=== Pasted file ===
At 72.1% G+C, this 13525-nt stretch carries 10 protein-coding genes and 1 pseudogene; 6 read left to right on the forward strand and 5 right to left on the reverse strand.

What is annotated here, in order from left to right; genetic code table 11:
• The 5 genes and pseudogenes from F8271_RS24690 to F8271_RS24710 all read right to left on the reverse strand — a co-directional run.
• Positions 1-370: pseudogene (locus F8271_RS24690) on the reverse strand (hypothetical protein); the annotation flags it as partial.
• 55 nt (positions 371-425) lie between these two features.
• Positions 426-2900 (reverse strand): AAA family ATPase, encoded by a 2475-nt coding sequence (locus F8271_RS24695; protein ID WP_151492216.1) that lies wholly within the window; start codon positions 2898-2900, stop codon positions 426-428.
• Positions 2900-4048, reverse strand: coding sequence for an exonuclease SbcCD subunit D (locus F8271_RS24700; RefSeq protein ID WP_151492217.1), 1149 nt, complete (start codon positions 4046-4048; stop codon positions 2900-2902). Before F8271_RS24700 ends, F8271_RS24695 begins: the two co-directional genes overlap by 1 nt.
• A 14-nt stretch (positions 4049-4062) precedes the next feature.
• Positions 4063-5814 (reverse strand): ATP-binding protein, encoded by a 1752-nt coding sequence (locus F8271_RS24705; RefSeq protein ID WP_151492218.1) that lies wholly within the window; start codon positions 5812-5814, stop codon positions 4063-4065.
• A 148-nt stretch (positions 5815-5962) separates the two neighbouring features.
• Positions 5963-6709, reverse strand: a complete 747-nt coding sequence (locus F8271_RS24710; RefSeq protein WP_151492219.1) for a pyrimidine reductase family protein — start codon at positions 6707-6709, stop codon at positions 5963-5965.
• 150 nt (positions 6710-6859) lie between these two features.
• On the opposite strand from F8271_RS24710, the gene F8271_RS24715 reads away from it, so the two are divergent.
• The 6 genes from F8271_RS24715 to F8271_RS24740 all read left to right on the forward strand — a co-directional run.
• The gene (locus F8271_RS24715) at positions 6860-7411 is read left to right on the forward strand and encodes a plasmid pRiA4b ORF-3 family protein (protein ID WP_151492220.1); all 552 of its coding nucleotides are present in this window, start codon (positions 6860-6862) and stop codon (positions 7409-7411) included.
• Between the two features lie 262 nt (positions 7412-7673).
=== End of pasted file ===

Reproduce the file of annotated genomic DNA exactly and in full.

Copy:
At 72.1% G+C, this 13525-nt stretch carries 10 protein-coding genes and 1 pseudogene; 6 read left to right on the forward strand and 5 right to left on the reverse strand.

What is annotated here, in order from left to right; genetic code table 11:
• The 5 genes and pseudogenes from F8271_RS24690 to F8271_RS24710 all read right to left on the reverse strand — a co-directional run.
• Positions 1-370: pseudogene (locus F8271_RS24690) on the reverse strand (hypothetical protein); the annotation flags it as partial.
• 55 nt (positions 371-425) lie between these two features.
• Positions 426-2900 (reverse strand): AAA family ATPase, encoded by a 2475-nt coding sequence (locus F8271_RS24695; protein ID WP_151492216.1) that lies wholly within the window; start codon positions 2898-2900, stop codon positions 426-428.
• Positions 2900-4048, reverse strand: coding sequence for an exonuclease SbcCD subunit D (locus F8271_RS24700; RefSeq protein ID WP_151492217.1), 1149 nt, complete (start codon positions 4046-4048; stop codon positions 2900-2902). Before F8271_RS24700 ends, F8271_RS24695 begins: the two co-directional genes overlap by 1 nt.
• A 14-nt stretch (positions 4049-4062) precedes the next feature.
• Positions 4063-5814 (reverse strand): ATP-binding protein, encoded by a 1752-nt coding sequence (locus F8271_RS24705; RefSeq protein ID WP_151492218.1) that lies wholly within the window; start codon positions 5812-5814, stop codon positions 4063-4065.
• A 148-nt stretch (positions 5815-5962) separates the two neighbouring features.
• Positions 5963-6709, reverse strand: a complete 747-nt coding sequence (locus F8271_RS24710; RefSeq protein WP_151492219.1) for a pyrimidine reductase family protein — start codon at positions 6707-6709, stop codon at positions 5963-5965.
• 150 nt (positions 6710-6859) lie between these two features.
• On the opposite strand from F8271_RS24710, the gene F8271_RS24715 reads away from it, so the two are divergent.
• The 6 genes from F8271_RS24715 to F8271_RS24740 all read left to right on the forward strand — a co-directional run.
• The gene (locus F8271_RS24715) at positions 6860-7411 is read left to right on the forward strand and encodes a plasmid pRiA4b ORF-3 family protein (protein ID WP_151492220.1); all 552 of its coding nucleotides are present in this window, start codon (positions 6860-6862) and stop codon (positions 7409-7411) included.
• Between the two features lie 262 nt (positions 7412-7673).